In summary, our investigation of a simple model of RB convection with boiling has demonstrated the effect of the degree of superheat and of the bubble number on heat transport. Comparison with existing data suggests a basic conformity of our results with some physical features of a real system. Vapor bubbles significantly enhance the heat transport primarily by increasing the strength of the circulatory motion in the cell. The velocity and thermal fluctuations of the boundary layers are increased and, by releasing their latent heat upon condensation in the bulk fluid, the bubbles also act as direct carriers of energy. We have shown that the heat transfer enhancement can be interpreted in terms of an enhanced buoyancy, which is shown in Eq. **1** and Fig. 4*B*. The relative effect of the bubbles diminishes as increases.

## Acknowledgments

We thank G. Ahlers and F. Toschi for providing valuable data and numerical results and L. Biferale and C. Sun for helpful discussions. Computations have been performed on the Huygens cluster of SURFSara in Amsterdam. This research is part of the Foundation for Fundamental Research on Matter (FOM) and Industrial Partnership Program on Fundamentals of Heterogeneous Bubbly Flows. We acknowledge financial support from FOM and the National Computing Facilities sponsored by Netherlands Organization for Scientific Research. P.O. gratefully acknowledges support from Fund for Investments in Basic Research (FIRB) Grant RBFR08QIP5_001.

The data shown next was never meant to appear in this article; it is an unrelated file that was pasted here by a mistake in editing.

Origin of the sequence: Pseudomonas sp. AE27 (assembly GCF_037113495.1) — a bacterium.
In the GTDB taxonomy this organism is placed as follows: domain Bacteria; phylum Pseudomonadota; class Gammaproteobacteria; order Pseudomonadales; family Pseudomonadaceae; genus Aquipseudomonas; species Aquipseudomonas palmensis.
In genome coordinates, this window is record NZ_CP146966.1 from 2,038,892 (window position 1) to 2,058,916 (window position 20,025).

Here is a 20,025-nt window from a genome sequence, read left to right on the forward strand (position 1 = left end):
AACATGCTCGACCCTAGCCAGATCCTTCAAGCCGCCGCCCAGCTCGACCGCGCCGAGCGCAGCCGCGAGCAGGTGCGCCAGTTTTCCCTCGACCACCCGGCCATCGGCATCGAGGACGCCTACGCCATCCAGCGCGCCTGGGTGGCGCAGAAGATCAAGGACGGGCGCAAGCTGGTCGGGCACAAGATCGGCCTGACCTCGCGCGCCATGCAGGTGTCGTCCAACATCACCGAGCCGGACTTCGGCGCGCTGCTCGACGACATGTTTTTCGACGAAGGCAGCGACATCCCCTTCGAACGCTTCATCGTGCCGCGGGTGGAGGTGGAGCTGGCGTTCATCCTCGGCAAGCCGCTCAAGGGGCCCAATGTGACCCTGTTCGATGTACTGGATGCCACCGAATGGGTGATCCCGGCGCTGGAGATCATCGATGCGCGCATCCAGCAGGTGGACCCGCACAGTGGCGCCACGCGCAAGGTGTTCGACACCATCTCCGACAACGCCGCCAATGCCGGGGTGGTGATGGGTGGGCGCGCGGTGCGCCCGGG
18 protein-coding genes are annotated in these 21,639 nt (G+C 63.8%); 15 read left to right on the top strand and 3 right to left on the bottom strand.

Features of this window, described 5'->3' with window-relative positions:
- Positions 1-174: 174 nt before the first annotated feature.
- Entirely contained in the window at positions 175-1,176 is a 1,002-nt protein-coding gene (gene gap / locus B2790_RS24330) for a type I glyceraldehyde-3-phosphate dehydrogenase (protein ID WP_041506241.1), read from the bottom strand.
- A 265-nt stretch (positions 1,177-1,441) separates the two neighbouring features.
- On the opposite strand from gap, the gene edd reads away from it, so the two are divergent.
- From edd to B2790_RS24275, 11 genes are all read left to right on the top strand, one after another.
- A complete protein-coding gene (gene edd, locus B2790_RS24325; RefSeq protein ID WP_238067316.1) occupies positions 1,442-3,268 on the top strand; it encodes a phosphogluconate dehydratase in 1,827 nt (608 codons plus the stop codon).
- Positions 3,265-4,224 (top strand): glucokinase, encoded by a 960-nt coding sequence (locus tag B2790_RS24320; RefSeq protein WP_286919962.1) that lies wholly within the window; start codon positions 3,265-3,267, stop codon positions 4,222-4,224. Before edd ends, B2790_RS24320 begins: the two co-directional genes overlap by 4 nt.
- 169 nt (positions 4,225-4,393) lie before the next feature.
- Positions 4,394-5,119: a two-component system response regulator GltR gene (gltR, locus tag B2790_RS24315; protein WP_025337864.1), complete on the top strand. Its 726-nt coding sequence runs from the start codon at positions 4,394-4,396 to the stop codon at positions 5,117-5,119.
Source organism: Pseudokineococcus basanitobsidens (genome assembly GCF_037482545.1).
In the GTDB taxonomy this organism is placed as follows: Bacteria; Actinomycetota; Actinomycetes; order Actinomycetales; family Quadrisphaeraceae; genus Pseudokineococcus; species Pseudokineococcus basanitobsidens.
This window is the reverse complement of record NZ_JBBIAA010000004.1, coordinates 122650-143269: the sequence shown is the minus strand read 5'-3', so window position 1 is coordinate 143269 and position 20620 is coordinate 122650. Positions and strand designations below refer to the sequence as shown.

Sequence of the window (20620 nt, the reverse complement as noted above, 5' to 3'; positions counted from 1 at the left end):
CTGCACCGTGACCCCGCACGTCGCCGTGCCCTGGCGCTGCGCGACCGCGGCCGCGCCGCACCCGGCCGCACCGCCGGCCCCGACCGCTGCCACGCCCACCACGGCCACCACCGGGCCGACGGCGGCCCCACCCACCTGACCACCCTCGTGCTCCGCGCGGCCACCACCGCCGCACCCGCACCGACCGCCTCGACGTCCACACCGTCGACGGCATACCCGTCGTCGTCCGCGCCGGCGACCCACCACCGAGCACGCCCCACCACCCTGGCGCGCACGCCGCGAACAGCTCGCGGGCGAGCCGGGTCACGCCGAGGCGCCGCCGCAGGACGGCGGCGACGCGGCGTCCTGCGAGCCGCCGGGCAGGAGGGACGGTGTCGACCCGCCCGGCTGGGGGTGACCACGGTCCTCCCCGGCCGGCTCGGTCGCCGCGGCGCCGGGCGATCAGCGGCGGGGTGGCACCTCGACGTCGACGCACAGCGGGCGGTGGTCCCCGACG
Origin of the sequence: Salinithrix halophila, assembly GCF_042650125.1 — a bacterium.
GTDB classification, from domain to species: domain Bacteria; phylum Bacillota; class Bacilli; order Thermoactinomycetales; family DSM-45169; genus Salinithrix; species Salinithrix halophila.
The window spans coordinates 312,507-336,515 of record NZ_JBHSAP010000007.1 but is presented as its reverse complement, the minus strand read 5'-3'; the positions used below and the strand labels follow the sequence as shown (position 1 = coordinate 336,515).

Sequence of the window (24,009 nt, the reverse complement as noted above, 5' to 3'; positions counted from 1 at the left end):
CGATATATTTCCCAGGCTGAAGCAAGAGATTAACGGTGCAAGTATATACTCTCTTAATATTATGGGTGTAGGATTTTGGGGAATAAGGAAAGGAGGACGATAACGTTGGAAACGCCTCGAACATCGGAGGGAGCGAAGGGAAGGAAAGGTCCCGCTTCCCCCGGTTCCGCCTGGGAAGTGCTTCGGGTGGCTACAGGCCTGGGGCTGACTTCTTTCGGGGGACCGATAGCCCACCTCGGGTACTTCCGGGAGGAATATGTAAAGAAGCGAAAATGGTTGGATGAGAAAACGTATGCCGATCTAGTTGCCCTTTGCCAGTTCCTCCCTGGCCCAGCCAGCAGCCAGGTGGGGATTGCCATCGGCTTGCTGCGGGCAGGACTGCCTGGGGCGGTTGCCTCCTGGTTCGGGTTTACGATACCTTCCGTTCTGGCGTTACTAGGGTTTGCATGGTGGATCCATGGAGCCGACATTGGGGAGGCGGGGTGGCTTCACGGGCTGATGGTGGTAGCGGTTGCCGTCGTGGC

## Footnotes

- ↵
^{1}To whom correspondence should be addressed. E-mail: rajaram.lv{at}gmail.com.

Author contributions: R.L., D.L., and A.P. designed research; R.L., D.L., and A.P. performed research; R.L., R.J.A.M.S., P.O., and R.V. contributed to numerical setup; and R.L., D.L., and A.P. wrote the paper.

The authors declare no conflict of interest.

This article is a PNAS Direct Submission.

## References

- ↵
- Dhir VK

- ↵
- Carey VP

- ↵Lienhard JH IV, Lienhard JH V (2008)
*A Heat Transfer Textbook*(Phlogistan Press, Cambridge, MA) 3rd Ed. - ↵
- ↵
- Lohse D,
- Xia KQ

- ↵
- Oresta P,
- Verzicco R,
- Lohse D,
- Prosperetti A

- ↵
- Zhong JQ,
- Funfschilling D,
- Ahlers G

- ↵
- Schmidt LE,
- et al.

- ↵
- ↵
- Balachandar S,
- Prosperetti A

- ↵
- Prosperetti A,
- Tryggvasonn G

- ↵
- Verzicco R,
- Camussi R

- ↵
- ↵
- Stevens RJAM,
- Verzicco R,
- Lohse D

- ↵
- ↵
- Ahlers G,
- et al.

## Citation Manager Formats

## Article Classifications

- Physical Sciences
- Applied Physical Sciences